Pancetta, Bacon, and Cured Pork Perfection


(photo: locally produced bacon from a nearby butcher)

By now, you’ve read my countless references to salame, prosciutto, capicola, cured pork, etc. and you may be thinking: what’s wrong with this guy, does he have a thing for pigs or something?   The short answer is yes and the pork obsession is centered on the cured kind – that salty and spicy perfection that is, in my view, the ideal epicurean representation of the pig.

I trace my addiction, like many of my culinary discoveries, to my childhood summer vacations in Calabria.  Specifically, the special piece of farmland near the village of Pellegrina where Nonno Latella (my mother’s father) grew wheat, harvested olives, and raised animals.  Nonno’s farm housed cows, oxen, goats, chickens, rabbits, and pigs; yet the hogs were the noblemen of the farm often receiving choice scraps of food from our lazy family lunches as well as not requiring to work as hard as, say, the oxen or cows.  


(photo: locally produced bacon sliced thick)

The pigs led the good life because they were being prepared for slaughter and, amongst other things, the curing process which yielded both whole muscle cured meats (such as capicola and salt pork) and salami (such as cacciatore and soppressata); collectively known as salumi.  Nonno Latella produced cured pork only for his immediate family and the lucky few whom he befriended outside the Latella clan.  His yearly production fluctuated in terms of both quantity and type.  We would often be treated to capicola and cacciatore and on occasion lardo (made from the back fat of a pig), salt pork, and pancetta.  My favorites were capicola and lardo, but I was particular fascinated with pancetta because of it’s unique appearance (it’s white fat with a streak of red running through the end product) and what part of the animal it derived from; namely, the belly. 

Pancetta, the diminutive of pancia meaning, as mentioned above, belly, is often mis-identified as “Italian bacon.”  While pancetta is salt cured and spiced it is usually not smoked like typical breakfast bacon.  Bacon and pancetta have a similar appearance and both cured meats originate from the belly of the pig, however pancetta is spiced more aggressively including pepper, cloves, red hot pepper, garlic, nutmeg, fennel, etc.  Pancetta is also aged for about 3 months versus about 8 days for standard bacon.  Pancetta can be served on it’s own (sliced very thin), but it’s often used a base for sauces and as a cooking fat (when rendered) for many pasta condiments (Guanciale is yet another type of Italian cured pork product <made from the jowel or cheeks> that is also used when making pasta sauces).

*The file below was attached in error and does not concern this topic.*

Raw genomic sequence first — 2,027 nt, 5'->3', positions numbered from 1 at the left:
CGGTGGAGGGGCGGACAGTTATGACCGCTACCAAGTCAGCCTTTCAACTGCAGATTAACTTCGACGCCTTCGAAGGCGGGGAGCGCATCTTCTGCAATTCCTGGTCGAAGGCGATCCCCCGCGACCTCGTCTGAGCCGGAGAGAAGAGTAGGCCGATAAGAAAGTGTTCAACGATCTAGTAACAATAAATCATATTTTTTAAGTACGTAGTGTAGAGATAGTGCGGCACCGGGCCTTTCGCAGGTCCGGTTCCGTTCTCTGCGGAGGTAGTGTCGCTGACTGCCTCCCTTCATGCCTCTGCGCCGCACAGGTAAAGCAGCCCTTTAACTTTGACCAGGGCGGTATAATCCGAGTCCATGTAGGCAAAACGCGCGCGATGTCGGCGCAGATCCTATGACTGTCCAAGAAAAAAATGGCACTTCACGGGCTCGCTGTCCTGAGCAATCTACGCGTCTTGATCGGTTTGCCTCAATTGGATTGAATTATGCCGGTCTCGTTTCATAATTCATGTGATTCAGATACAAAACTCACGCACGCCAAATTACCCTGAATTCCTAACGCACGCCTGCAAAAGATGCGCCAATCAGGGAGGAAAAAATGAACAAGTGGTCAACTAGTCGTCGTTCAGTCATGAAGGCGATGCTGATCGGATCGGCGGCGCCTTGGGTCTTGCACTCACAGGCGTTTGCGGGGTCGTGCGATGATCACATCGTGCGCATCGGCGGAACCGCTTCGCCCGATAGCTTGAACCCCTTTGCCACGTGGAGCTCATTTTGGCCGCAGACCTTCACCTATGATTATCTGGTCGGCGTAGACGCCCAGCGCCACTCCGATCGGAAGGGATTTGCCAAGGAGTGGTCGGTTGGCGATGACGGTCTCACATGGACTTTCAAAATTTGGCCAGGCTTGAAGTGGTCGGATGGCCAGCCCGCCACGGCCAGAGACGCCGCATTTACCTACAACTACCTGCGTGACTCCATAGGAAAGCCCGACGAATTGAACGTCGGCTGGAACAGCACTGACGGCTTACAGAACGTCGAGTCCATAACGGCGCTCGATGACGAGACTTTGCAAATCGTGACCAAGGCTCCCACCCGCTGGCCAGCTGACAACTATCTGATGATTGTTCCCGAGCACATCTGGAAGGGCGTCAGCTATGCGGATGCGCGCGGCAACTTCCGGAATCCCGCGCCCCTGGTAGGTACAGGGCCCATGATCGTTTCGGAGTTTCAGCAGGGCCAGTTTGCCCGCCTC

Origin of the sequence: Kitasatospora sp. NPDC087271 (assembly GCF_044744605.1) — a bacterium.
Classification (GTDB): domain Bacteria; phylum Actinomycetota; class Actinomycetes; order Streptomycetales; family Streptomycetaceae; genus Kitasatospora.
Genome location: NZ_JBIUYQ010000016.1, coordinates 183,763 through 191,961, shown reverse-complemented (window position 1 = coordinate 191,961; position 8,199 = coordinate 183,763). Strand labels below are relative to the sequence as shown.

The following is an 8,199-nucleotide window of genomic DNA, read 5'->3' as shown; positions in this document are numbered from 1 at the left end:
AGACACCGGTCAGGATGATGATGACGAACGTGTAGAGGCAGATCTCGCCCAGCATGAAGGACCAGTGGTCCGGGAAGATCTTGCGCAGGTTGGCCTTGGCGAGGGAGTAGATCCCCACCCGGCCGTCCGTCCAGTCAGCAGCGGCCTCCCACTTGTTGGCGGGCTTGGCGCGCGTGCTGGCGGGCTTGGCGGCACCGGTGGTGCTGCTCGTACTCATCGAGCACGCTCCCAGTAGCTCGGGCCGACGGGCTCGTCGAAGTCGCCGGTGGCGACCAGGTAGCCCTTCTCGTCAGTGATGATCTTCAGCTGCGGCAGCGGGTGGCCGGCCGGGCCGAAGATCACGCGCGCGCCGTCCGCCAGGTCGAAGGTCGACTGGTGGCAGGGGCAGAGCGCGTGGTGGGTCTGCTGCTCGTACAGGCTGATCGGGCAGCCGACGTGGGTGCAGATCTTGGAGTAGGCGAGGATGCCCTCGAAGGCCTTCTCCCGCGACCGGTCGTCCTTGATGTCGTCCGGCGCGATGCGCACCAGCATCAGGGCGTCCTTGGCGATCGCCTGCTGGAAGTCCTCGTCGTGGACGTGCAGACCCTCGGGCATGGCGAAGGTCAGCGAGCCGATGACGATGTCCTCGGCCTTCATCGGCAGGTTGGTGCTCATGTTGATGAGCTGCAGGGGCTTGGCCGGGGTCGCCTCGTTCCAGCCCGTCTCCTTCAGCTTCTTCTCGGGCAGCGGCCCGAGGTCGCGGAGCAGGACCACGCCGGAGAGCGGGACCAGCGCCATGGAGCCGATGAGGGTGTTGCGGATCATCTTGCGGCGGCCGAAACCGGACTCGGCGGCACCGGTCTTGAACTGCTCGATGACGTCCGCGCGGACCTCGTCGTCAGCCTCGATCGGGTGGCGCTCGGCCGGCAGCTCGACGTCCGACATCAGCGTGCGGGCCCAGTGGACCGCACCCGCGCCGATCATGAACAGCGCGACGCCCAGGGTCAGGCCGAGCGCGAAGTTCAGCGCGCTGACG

(photo: cooked bacon)

So, while I would never refuse any expertly crafted cured pork (mass produced cured pork is vile and shouldn’t be consumed <period>; always, always look for cured pork products made from heritage breeds via small farms where the pigs are allowed to roam on a pasture, eat well (like Nonno’s pigs), and generally lead a happy a life – tasting hormones and chemicals in fat, for example, isn’t my idea of eating well) I particular enjoy, like everyone else, well made bacon.  In fact, a well made homemade bacon, with smokey and salty notes, beats pancetta in my view (shh, don’t tell nonno!).  

The three pictures above are all courtesy of our super fan, Dr. K.  Dr. K. used Ruhlman’s recipe to make his own bacon at home

(photo: courtesy of Clancys from the UK.  Notice how similar pancetta looks to bacon)


  1. your blog is wonderful!!!

  2. Hi. Can you recommend a book the has some salami and pancetta recipes. I wish to know the exact amount of salt and saltpeter for curing.

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